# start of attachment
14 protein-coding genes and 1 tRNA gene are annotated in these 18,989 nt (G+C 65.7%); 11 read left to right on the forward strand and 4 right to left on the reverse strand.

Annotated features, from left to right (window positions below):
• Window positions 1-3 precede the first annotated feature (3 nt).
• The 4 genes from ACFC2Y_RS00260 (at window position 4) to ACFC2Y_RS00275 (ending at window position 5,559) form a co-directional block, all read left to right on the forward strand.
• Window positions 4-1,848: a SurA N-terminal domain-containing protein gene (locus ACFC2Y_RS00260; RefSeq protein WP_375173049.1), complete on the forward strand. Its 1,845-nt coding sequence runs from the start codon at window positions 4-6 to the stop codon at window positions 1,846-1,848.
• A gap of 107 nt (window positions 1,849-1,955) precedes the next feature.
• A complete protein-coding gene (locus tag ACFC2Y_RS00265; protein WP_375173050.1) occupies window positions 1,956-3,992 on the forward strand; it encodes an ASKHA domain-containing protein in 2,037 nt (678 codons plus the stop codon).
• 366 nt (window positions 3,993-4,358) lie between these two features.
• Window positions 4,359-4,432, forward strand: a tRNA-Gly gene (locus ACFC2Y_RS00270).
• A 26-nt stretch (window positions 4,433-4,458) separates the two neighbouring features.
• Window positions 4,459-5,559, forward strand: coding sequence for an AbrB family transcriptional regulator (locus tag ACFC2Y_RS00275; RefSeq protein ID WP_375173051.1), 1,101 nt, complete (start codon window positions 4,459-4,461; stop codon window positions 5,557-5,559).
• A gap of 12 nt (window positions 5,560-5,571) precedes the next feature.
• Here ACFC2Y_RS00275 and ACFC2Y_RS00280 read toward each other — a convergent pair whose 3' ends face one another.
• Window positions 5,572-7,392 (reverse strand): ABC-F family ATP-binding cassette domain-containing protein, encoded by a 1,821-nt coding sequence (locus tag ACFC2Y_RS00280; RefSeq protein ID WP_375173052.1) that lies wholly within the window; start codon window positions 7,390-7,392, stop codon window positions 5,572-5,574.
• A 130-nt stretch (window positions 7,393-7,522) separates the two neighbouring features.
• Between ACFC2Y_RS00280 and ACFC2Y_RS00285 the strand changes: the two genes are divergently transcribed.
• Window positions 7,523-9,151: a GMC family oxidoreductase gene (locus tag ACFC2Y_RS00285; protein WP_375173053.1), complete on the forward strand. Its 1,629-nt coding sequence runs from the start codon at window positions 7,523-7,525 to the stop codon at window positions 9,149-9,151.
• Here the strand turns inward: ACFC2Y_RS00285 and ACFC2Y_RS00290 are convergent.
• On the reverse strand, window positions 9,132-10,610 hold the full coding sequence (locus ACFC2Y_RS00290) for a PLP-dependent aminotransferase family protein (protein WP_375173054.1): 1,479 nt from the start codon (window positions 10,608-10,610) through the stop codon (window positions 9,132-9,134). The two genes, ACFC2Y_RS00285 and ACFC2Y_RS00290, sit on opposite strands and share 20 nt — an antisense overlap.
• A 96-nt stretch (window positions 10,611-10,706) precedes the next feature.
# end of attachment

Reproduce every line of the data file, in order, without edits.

14 protein-coding genes and 1 tRNA gene are annotated in these 18,989 nt (G+C 65.7%); 11 read left to right on the forward strand and 4 right to left on the reverse strand.

Annotated features, from left to right (window positions below):
• Window positions 1-3 precede the first annotated feature (3 nt).
• The 4 genes from ACFC2Y_RS00260 (at window position 4) to ACFC2Y_RS00275 (ending at window position 5,559) form a co-directional block, all read left to right on the forward strand.
• Window positions 4-1,848: a SurA N-terminal domain-containing protein gene (locus ACFC2Y_RS00260; RefSeq protein WP_375173049.1), complete on the forward strand. Its 1,845-nt coding sequence runs from the start codon at window positions 4-6 to the stop codon at window positions 1,846-1,848.
• A gap of 107 nt (window positions 1,849-1,955) precedes the next feature.
• A complete protein-coding gene (locus tag ACFC2Y_RS00265; protein WP_375173050.1) occupies window positions 1,956-3,992 on the forward strand; it encodes an ASKHA domain-containing protein in 2,037 nt (678 codons plus the stop codon).
• 366 nt (window positions 3,993-4,358) lie between these two features.
• Window positions 4,359-4,432, forward strand: a tRNA-Gly gene (locus ACFC2Y_RS00270).
• A 26-nt stretch (window positions 4,433-4,458) separates the two neighbouring features.
• Window positions 4,459-5,559, forward strand: coding sequence for an AbrB family transcriptional regulator (locus tag ACFC2Y_RS00275; RefSeq protein ID WP_375173051.1), 1,101 nt, complete (start codon window positions 4,459-4,461; stop codon window positions 5,557-5,559).
• A gap of 12 nt (window positions 5,560-5,571) precedes the next feature.
• Here ACFC2Y_RS00275 and ACFC2Y_RS00280 read toward each other — a convergent pair whose 3' ends face one another.
• Window positions 5,572-7,392 (reverse strand): ABC-F family ATP-binding cassette domain-containing protein, encoded by a 1,821-nt coding sequence (locus tag ACFC2Y_RS00280; RefSeq protein ID WP_375173052.1) that lies wholly within the window; start codon window positions 7,390-7,392, stop codon window positions 5,572-5,574.
• A 130-nt stretch (window positions 7,393-7,522) separates the two neighbouring features.
• Between ACFC2Y_RS00280 and ACFC2Y_RS00285 the strand changes: the two genes are divergently transcribed.
• Window positions 7,523-9,151: a GMC family oxidoreductase gene (locus tag ACFC2Y_RS00285; protein WP_375173053.1), complete on the forward strand. Its 1,629-nt coding sequence runs from the start codon at window positions 7,523-7,525 to the stop codon at window positions 9,149-9,151.
• Here the strand turns inward: ACFC2Y_RS00285 and ACFC2Y_RS00290 are convergent.
• On the reverse strand, window positions 9,132-10,610 hold the full coding sequence (locus ACFC2Y_RS00290) for a PLP-dependent aminotransferase family protein (protein WP_375173054.1): 1,479 nt from the start codon (window positions 10,608-10,610) through the stop codon (window positions 9,132-9,134). The two genes, ACFC2Y_RS00285 and ACFC2Y_RS00290, sit on opposite strands and share 20 nt — an antisense overlap.
• A 96-nt stretch (window positions 10,611-10,706) precedes the next feature.